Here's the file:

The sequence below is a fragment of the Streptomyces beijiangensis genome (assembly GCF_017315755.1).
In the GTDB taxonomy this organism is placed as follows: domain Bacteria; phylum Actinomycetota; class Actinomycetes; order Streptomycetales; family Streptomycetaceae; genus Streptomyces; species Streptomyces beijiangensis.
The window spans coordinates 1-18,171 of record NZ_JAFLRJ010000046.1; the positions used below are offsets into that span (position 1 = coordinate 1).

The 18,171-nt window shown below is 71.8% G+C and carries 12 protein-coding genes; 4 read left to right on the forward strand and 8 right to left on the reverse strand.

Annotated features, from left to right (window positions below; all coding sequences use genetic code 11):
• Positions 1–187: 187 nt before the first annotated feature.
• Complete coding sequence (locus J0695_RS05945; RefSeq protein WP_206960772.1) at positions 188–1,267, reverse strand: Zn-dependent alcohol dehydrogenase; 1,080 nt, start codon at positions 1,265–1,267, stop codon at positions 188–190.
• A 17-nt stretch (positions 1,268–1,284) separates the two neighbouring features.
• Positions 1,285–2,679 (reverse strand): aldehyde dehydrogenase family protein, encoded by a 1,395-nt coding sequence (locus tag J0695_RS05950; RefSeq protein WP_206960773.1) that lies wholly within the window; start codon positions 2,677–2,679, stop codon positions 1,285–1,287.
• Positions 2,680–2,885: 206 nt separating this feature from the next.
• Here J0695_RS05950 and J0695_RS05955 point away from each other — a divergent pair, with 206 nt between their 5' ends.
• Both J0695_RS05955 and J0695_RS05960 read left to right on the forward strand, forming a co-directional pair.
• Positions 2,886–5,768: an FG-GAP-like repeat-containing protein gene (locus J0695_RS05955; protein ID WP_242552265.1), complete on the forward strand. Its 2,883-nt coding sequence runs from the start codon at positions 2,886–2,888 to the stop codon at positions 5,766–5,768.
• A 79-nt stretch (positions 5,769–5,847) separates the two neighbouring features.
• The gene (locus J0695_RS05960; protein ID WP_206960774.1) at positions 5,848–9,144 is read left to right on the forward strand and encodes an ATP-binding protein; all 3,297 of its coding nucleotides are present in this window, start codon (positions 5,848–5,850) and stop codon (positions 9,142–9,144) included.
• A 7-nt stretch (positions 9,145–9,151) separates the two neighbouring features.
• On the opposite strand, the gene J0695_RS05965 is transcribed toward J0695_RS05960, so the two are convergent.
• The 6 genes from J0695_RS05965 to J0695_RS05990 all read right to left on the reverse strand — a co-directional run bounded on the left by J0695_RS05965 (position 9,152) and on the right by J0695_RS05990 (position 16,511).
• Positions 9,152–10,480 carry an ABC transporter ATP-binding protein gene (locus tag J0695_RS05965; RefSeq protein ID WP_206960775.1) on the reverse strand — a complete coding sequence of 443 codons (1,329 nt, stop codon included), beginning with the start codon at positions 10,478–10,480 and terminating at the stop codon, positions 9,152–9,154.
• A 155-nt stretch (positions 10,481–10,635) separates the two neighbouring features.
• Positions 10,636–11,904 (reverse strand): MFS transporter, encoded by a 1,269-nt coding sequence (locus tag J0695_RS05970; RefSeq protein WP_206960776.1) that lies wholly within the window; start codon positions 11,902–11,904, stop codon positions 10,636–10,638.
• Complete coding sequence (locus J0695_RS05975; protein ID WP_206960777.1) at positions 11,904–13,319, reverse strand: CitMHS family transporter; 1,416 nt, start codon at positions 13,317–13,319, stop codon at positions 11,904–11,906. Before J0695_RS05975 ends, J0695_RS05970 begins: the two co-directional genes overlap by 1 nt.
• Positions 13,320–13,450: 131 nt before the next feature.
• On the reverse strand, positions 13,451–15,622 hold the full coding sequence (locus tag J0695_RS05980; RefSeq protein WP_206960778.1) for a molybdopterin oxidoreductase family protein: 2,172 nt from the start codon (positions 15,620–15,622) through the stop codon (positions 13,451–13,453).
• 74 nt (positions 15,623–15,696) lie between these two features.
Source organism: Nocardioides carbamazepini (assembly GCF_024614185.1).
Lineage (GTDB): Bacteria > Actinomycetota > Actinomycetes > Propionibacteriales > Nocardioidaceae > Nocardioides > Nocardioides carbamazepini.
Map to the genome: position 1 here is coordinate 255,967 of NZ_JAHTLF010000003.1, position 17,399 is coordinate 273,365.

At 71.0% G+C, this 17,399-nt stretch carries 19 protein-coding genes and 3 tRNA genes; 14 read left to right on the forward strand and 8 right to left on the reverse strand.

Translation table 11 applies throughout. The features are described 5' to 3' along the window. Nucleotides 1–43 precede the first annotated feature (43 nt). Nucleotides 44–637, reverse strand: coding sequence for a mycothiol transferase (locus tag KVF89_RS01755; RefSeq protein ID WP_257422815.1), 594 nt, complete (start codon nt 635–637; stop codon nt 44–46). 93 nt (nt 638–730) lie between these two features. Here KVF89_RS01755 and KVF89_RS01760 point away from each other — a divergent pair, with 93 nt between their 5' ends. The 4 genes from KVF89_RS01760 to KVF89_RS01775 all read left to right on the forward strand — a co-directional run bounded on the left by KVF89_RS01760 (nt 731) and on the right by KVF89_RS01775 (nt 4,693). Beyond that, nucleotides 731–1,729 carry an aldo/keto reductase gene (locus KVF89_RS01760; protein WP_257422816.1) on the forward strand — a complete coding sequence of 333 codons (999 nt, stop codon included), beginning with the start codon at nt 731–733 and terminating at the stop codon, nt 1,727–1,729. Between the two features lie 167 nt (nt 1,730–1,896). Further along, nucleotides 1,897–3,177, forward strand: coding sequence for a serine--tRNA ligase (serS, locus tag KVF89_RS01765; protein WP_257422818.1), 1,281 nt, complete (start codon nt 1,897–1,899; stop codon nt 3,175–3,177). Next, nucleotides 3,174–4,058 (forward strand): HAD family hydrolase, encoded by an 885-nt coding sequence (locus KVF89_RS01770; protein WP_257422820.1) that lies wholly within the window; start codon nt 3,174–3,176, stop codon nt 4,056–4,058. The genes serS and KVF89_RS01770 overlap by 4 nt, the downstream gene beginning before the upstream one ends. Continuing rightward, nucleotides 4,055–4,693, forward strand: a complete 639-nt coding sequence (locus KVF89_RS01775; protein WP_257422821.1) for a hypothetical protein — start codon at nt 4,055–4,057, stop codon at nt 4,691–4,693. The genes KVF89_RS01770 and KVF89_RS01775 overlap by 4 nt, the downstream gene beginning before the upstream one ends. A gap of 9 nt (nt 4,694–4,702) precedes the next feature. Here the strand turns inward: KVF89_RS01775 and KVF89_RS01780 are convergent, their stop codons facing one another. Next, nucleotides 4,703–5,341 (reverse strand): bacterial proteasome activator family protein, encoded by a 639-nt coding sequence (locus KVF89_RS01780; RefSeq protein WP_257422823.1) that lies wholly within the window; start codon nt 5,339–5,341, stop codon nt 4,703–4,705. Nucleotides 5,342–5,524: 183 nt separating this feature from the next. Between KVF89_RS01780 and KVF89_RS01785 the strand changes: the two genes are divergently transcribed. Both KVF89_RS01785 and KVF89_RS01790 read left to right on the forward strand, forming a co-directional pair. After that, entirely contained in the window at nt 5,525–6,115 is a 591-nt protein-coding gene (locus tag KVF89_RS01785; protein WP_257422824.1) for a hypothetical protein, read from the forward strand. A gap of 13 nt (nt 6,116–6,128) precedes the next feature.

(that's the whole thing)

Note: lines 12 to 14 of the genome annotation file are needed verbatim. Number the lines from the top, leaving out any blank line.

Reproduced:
• Both J0695_RS05955 and J0695_RS05960 read left to right on the forward strand, forming a co-directional pair.
• Positions 2,886–5,768: an FG-GAP-like repeat-containing protein gene (locus J0695_RS05955; protein ID WP_242552265.1), complete on the forward strand. Its 2,883-nt coding sequence runs from the start codon at positions 2,886–2,888 to the stop codon at positions 5,766–5,768.
• A 79-nt stretch (positions 5,769–5,847) separates the two neighbouring features.